Pfizer: No, really. We need to talk about booster shots

AP Photo/Paul Sancya

When Pfizer first announced that they would be seeking emergency approval from the FDA for a third booster shot of their COVID vaccine, the response from both the FDA and the CDC was lukewarm at best. I think most of us were bracing for yet another set of conflicting answers from the various medical experts involved in these ongoing debates, and we weren’t disappointed. After initially agreeing with the CDC, Dr. Faucci turned around and went on the Sunday shows this weekend to say that we definitely might need booster shots “at some point” in the future… maybe. But Pfizer apparently isn’t taking no for an answer. Some of their doctors are meeting with government health officials today to plead their case. (Associated Press)

Pfizer says it plans to meet with top U.S. health officials Monday to discuss the drugmaker’s request for federal authorization of a third dose of its COVID-19 vaccine as President Joe Biden’s chief medical adviser acknowledged that “it is entirely conceivable, maybe likely” that booster shots will be needed.

The company said it was scheduled to have the meeting with the Food and Drug Administration and other officials Monday, days after Pfizer asserted that booster shots would be needed within 12 months.

Pfizer’s Dr. Mikael Dolsten told The Associated Press last week that early data from the company’s booster study suggests people’s antibody levels jump five- to 10-fold after a third dose, compared to their second dose months earlier — evidence it believes supports the need for a booster.

As I pointed out when this debate first broke out, it would be helpful if these geniuses could be a bit clearer about whether they are talking about COVID in general or the Delta variant specifically. Pfizer admits that it’s still going to be a while before they finish developing a new, “tweaked” vaccine specific to Delta, so it seems like they need to show their work and see how the current vaccine is doing against Delta based on studies of patients receiving one, two, and now three shots.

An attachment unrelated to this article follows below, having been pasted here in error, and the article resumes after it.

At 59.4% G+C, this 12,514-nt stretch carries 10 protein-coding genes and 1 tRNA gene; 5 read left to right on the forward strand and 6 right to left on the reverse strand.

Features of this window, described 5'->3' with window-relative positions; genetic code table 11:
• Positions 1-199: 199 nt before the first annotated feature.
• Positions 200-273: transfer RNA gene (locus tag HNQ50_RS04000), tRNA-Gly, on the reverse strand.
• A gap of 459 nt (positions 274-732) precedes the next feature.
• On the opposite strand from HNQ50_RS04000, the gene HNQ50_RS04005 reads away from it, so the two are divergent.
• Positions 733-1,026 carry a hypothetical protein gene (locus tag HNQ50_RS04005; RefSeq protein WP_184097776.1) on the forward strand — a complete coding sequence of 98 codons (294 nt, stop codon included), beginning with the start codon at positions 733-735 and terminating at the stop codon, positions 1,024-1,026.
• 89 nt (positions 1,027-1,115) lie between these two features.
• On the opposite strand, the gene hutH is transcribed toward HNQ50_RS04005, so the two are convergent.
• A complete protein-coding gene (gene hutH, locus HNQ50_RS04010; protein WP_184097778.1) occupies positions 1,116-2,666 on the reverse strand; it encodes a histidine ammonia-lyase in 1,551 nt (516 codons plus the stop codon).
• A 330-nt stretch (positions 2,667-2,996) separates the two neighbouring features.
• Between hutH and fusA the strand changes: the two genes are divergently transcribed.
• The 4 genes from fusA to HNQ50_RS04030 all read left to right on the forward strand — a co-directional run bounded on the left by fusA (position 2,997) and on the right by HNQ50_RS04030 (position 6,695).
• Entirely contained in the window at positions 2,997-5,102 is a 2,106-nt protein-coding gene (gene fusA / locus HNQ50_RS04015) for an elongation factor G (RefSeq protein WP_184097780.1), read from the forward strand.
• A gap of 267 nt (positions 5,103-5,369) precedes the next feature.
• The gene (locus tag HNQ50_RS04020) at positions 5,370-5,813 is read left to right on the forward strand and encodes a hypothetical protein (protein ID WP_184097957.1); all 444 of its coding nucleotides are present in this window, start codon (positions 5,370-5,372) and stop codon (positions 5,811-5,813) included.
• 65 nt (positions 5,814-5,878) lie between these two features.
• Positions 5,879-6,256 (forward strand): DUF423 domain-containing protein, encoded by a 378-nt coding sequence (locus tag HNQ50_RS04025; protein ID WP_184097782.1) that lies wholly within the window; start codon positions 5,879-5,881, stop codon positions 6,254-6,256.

Dr. Dolsten (of Pfizer) is telling reporters that a third shot, six months after your second injection causes the patient’s antibodies to “jump five to 10-fold.” But the original testing showed that two shots of Pfizer given three weeks apart were 95% effective. How do you jump up 10-fold from 95%? Or does that mean that the original efficacy levels fade significantly after six months? Now, if we’re talking about Delta, Pfizer’s testing already said that two shots were not as effective against the variant as the original virus, but it was still supposedly pretty good. And the risk of death or an ICU stay was still very low.

We previously looked at the latest study out of the UK showing that only two fully vaccinated people under the age of fifty have died from Delta. And even including the unvaccinated, they’re only seeing a case fatality rate of 0.2% from Delta. That’s down in the same range of fatalities we see from the flu.

I’m wondering if maybe the best approach for the FDA at this time would be to accept Pfizer’s data about booster shots but ask them to continue testing and resubmit when they have a larger pool of test patients to draw from. They can approve the booster if they feel it’s safe without telling the public they need to run out and get one at six months. We’re only just now getting to the point where some of the first responders are hitting the six-month mark since they were vaccinated. Nobody outside of some of the first lab subjects will reach one year until after Christmas. But if they go off half-cocked again and start talking about boosters every six months starting this summer, it’s pretty much assured that they will scare even more people away from agreeing to be vaccinated.

I know we’re supposed to be “following the science” and all of that, but let’s be serious, here. We’re apparently following the politics and the PR spin every bit as much as the laboratory testing. And people are smelling a rat, or at least believing they do.